Shropshire Council

Fraud and corruption

We take fraud and corruption very seriously. Whilst we have a range of controls in place to prevent, detect and investigate fraud, we also rely on the vigilance of the community, partners and our staff to help us detect fraudsters.

If you suspect that someone is committing fraud against the council we'd like to know about it. All referrals will be treated as confidential.

You can find details on how we'll respond to you in our whistleblowing policy 'Speaking up about wrongdoing' which is attached to this page.

Types of fraud and corruption

Grants

We award several different grants to individuals and organisations. These range from house renovation grants to voluntary organisations providing services to the community. Grant fraud usually involves either making false claims in order to obtain a grant or providing false accounts of how the money is spent.

Insurance claims

We receive some bogus insurance claims, particularly related to trips and falls on the pavement. This is a serious problem, which drains resources away from repairing and improving the highways themselves.

Asylum seekers

We have an obligation to provide care to unaccompanied asylum seekers under the age of 18 and to children of asylum seekers, and to provide assistance to asylum seekers with no other means of support. This is another area where we can fall prey to fraudsters using false identities or lying about their circumstances, for example income, accommodation, or age.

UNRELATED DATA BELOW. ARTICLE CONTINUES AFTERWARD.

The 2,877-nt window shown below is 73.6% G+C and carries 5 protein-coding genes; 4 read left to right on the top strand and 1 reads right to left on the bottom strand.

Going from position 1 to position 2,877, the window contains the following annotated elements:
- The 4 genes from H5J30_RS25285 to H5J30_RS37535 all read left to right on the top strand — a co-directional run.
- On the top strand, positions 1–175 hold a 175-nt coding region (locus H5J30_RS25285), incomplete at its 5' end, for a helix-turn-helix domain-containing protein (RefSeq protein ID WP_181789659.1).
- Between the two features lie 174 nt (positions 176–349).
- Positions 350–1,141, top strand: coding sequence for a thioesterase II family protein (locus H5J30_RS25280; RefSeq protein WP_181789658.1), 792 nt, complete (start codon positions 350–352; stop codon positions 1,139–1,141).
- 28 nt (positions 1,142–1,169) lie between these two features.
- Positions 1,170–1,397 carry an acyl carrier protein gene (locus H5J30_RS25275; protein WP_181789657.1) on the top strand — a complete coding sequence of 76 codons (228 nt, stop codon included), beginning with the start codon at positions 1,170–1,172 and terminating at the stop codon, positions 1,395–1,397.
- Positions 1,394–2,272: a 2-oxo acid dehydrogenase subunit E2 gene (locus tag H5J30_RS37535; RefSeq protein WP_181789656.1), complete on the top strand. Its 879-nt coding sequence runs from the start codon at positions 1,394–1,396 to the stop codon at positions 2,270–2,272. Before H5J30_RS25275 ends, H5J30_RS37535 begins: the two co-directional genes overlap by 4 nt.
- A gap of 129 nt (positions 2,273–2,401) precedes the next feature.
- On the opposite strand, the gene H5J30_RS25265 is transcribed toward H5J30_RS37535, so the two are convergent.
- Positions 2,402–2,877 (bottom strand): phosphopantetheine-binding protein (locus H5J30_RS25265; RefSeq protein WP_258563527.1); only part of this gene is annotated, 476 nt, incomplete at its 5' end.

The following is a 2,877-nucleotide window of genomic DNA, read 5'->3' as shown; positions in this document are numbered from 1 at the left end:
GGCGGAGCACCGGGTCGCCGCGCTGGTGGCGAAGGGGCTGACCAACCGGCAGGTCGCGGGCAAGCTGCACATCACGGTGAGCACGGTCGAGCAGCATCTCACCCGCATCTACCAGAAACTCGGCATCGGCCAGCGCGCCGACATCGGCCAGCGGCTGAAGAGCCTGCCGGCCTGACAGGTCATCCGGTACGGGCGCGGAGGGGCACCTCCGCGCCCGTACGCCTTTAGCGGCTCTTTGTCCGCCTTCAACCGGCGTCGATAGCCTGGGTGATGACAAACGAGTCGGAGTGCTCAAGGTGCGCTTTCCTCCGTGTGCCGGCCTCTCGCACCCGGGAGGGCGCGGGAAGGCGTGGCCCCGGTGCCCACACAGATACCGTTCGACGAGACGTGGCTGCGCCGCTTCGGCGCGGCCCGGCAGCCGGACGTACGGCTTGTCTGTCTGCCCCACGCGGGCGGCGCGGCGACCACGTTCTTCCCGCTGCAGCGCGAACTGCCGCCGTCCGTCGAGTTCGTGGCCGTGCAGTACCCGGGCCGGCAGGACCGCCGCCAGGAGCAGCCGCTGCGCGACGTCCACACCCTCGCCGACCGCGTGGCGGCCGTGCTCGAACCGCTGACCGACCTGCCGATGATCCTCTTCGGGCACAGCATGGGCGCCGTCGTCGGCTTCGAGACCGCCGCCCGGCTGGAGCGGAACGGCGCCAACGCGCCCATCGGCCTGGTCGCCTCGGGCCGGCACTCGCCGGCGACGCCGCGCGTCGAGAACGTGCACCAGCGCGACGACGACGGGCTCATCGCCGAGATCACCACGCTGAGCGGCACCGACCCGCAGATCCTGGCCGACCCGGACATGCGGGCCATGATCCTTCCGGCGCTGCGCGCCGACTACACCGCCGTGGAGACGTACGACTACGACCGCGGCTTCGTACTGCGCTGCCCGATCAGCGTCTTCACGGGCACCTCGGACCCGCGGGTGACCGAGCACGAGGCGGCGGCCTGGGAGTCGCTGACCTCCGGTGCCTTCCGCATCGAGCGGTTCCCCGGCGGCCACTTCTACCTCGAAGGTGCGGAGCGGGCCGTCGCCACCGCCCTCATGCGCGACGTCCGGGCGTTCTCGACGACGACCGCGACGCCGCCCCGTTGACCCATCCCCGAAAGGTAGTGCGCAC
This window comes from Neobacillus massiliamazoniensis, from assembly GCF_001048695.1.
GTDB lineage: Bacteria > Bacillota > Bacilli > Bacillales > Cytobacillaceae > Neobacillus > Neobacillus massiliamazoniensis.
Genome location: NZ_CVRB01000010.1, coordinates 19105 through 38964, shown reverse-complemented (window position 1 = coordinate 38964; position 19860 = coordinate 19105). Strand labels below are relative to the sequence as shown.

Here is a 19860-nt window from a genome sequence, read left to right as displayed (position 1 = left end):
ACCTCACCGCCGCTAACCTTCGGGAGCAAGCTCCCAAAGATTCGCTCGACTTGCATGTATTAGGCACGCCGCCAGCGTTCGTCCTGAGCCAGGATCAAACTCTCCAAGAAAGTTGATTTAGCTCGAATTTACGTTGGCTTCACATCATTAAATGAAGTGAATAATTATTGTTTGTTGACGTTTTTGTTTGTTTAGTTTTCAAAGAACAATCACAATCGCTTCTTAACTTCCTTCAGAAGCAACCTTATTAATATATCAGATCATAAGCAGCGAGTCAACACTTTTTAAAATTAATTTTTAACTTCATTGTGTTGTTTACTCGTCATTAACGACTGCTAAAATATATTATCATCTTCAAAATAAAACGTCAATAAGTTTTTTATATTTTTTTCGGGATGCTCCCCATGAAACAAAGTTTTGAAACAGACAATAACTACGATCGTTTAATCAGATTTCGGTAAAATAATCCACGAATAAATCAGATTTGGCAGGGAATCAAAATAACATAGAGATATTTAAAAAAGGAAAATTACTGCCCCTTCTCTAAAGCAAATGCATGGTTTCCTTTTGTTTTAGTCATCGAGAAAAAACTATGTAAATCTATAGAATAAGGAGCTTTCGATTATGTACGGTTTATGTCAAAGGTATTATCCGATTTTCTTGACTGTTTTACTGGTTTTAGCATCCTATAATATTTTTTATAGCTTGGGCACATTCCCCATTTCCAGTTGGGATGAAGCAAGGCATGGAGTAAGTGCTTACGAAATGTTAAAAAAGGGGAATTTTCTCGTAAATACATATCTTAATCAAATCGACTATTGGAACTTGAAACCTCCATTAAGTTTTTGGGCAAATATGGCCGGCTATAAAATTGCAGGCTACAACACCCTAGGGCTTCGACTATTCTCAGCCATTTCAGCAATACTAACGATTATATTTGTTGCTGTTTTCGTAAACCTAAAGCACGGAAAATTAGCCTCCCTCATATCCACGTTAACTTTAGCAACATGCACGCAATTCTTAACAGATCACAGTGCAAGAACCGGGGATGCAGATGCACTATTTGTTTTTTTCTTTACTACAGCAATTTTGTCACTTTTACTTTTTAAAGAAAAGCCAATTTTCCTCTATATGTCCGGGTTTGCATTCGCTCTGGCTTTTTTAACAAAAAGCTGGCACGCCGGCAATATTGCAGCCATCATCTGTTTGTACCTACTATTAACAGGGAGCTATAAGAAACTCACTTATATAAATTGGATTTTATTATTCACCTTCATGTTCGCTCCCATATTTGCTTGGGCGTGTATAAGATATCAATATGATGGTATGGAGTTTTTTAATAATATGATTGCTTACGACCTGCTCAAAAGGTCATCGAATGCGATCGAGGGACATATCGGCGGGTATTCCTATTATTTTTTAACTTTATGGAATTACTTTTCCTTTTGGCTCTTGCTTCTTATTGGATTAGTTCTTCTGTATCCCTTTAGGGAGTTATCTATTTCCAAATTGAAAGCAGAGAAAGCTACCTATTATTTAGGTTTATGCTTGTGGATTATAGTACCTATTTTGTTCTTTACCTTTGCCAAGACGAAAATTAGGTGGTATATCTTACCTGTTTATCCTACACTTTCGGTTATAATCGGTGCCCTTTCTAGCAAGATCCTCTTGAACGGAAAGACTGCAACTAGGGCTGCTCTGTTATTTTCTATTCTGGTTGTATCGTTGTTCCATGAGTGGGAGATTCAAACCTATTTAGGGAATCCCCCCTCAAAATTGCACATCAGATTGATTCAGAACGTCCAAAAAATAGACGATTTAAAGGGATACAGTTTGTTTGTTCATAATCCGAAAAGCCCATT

Blue badges

Blue badges can be misused, such as someone using another person’s badge or a photocopy of a badge to avoid parking costs. Blue badges are highly marketable, and any misuse can lead to a loss of revenue to us, as well as inconvenience to those who do qualify for a badge. Using stolen or fake blue badges, or allowing a family member or friend to use a badge without the badge holder in the vehicle, is fraud, and can mean a fine of up to £1,000.

Housing tenancy fraud

We have a limited number of houses available to let, and they're let to people with greatest need. Families in need of housing lose out when others fraudulently obtain council housing or sublet it for personal gain.

Tenancy fraud involves obtaining properties by deception, for example individuals claiming to be homeless when they already own a property, are already living at an address, or are continuing to claim to be living at a property when they've moved out and sublet it.

We have a duty to house certain vulnerable people, for example those who are homeless, and at times we're forced to use and pay for expensive temporary accommodation (such as bed and breakfasts) due to a shortage of council housing.

In addition, families or individuals on the housing register are denied housing because people are using council properties for profit, or simply queue jumping.

Please contact us if you know or suspect anyone of subletting or fraudulently taking possession of a property. Call the Audit Team on 01743 252081, or if you wish to raise your concerns in confidence or anonymously, please phone the whistleblowing number on 01743 252627.

Bribery and corruption

Corruption can occur in many areas of our business - from an officer or councillor using their position to secure a job or a council house for a friend or family member, to a contractor providing cash, goods, or services in kind to a councillor or officer in return for the award of a contract. Corruption prevents us from obtaining value for money and erodes confidence in the organisation.